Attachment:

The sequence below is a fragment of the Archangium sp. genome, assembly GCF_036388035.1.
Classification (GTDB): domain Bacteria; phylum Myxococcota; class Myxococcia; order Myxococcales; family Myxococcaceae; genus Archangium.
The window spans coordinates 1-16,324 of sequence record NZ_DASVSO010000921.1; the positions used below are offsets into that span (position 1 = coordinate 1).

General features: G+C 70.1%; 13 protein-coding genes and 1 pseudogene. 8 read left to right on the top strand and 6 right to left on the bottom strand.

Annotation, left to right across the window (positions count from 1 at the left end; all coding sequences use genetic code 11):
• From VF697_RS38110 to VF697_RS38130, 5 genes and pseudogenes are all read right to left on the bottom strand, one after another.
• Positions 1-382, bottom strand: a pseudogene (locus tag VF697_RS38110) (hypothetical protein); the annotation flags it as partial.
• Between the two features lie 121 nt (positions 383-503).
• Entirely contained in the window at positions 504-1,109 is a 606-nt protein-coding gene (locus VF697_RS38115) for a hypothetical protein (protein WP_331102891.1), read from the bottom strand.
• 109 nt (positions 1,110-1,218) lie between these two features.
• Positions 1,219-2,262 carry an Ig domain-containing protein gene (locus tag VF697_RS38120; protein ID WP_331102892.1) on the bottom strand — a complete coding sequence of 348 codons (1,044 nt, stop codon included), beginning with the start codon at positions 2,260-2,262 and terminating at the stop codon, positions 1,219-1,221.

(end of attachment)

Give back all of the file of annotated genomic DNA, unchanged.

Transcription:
The sequence below is a fragment of the Archangium sp. genome, assembly GCF_036388035.1.
Classification (GTDB): domain Bacteria; phylum Myxococcota; class Myxococcia; order Myxococcales; family Myxococcaceae; genus Archangium.
The window spans coordinates 1-16,324 of sequence record NZ_DASVSO010000921.1; the positions used below are offsets into that span (position 1 = coordinate 1).

General features: G+C 70.1%; 13 protein-coding genes and 1 pseudogene. 8 read left to right on the top strand and 6 right to left on the bottom strand.

Annotation, left to right across the window (positions count from 1 at the left end; all coding sequences use genetic code 11):
• From VF697_RS38110 to VF697_RS38130, 5 genes and pseudogenes are all read right to left on the bottom strand, one after another.
• Positions 1-382, bottom strand: a pseudogene (locus tag VF697_RS38110) (hypothetical protein); the annotation flags it as partial.
• Between the two features lie 121 nt (positions 383-503).
• Entirely contained in the window at positions 504-1,109 is a 606-nt protein-coding gene (locus VF697_RS38115) for a hypothetical protein (protein WP_331102891.1), read from the bottom strand.
• 109 nt (positions 1,110-1,218) lie between these two features.
• Positions 1,219-2,262 carry an Ig domain-containing protein gene (locus tag VF697_RS38120; protein ID WP_331102892.1) on the bottom strand — a complete coding sequence of 348 codons (1,044 nt, stop codon included), beginning with the start codon at positions 2,260-2,262 and terminating at the stop codon, positions 1,219-1,221.